When children feel good about themselves and have a healthy sense that they are valued as people, it doesn’t mean that they have an inflated idea of themselves—instead, it means they have a realistic perception of themselves and their developing strengths. It also means that they feel OK about practicing new skills and trying and trying again when something doesn’t go their way the first time.

You can start early by responding to cues from your infant in a prompt and consistent way to help your child feel connected to you and that you’re listening to his or her needs. When a baby cries and is comforted, and when a child looks at a parent and sees a loving smile, this creates a sense of well-being that lays important groundwork for your child’s entire life.

Dr. Bill and Martha Sears, parents of eight children and longtime pediatric medicine practitioners, describe the positive and negative influences on children’s self-esteem as “builders” (positive) and “breakers” (negative). In short, you want to bring more builders into your child’s life and avoid or teach techniques to deal with breakers.

Later on in childhood, breakers are harder to avoid as children encounter more influences in the world, but for toddlers and preschoolers, breakers are typically ways that children interact with their parents. For example, as a parent, you want to avoid self-esteem breakers like teasing your child, ignoring or dismissing children’s concerns, labeling or passing judgement on children (saying things like “you’re so difficult!”), pressuring your child, and expecting and/or encouraging perfection.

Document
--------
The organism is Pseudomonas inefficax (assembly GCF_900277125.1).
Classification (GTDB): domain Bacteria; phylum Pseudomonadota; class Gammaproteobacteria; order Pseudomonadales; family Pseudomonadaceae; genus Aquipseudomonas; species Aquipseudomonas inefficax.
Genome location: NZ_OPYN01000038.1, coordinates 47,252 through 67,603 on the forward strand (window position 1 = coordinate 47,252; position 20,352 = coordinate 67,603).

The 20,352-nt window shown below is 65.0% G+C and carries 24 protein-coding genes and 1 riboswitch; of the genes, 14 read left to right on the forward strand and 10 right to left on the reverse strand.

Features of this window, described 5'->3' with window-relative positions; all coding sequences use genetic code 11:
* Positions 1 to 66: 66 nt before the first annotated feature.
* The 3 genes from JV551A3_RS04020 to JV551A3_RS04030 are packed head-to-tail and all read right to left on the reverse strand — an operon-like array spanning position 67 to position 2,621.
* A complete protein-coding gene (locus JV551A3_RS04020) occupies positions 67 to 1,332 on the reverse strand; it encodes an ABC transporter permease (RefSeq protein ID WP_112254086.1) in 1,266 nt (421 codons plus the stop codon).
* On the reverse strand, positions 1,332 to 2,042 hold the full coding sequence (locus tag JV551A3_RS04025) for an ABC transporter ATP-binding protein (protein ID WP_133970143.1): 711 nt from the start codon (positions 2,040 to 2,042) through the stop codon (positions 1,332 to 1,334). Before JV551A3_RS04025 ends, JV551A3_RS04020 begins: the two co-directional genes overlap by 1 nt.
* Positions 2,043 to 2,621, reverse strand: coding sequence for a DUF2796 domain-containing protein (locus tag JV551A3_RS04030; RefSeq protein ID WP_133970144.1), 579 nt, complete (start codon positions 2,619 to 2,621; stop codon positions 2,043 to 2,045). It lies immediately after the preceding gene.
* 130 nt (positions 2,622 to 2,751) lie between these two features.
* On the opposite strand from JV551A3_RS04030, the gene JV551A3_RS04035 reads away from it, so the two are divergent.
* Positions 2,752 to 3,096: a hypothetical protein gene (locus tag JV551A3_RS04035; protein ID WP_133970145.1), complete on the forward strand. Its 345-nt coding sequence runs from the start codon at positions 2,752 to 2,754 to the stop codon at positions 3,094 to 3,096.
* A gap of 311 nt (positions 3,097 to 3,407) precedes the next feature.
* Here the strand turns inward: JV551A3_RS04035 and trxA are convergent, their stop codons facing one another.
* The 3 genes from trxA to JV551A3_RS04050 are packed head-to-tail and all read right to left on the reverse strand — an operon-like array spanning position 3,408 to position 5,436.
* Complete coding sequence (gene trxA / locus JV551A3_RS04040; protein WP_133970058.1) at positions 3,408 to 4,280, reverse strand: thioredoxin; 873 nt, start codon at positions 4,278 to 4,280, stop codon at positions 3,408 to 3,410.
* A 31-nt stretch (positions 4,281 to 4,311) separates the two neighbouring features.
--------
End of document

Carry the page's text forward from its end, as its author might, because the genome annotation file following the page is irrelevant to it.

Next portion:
One of the most important things you can do to build self-esteem in your child is to demonstrate good self-esteem in yourself. Be sure not to talk down about yourself; avoid self-deprecating […]

Feb 22, 2016

Important Differences Between Adult and Child CPR

By |February 22nd, 2016|Parents|0 Comments

Important Differences Between Adult and Child CPR

CPR stands for cardiopulmonary resuscitation, which involves assisting someone of any age when his or her heartbeat and breathing have stopped. There are two main steps to CPR: providing chest compressions to keep the blood moving when the heart isn’t pumping, and providing rescue breathing to give the lungs oxygen when someone can’t breathe on their own. You also check for a blocked airway.

The process of CPR is similar for assisting adults, young children, or infants, but there are key differences. CPR training defines an infant as a child who is less than a year old, a child as someone older than a year but who hasn’t reached puberty, and an adult as anyone who is at the age of puberty or older. Along with differences between adult and child CPR, there are also differences between child and infant CPR.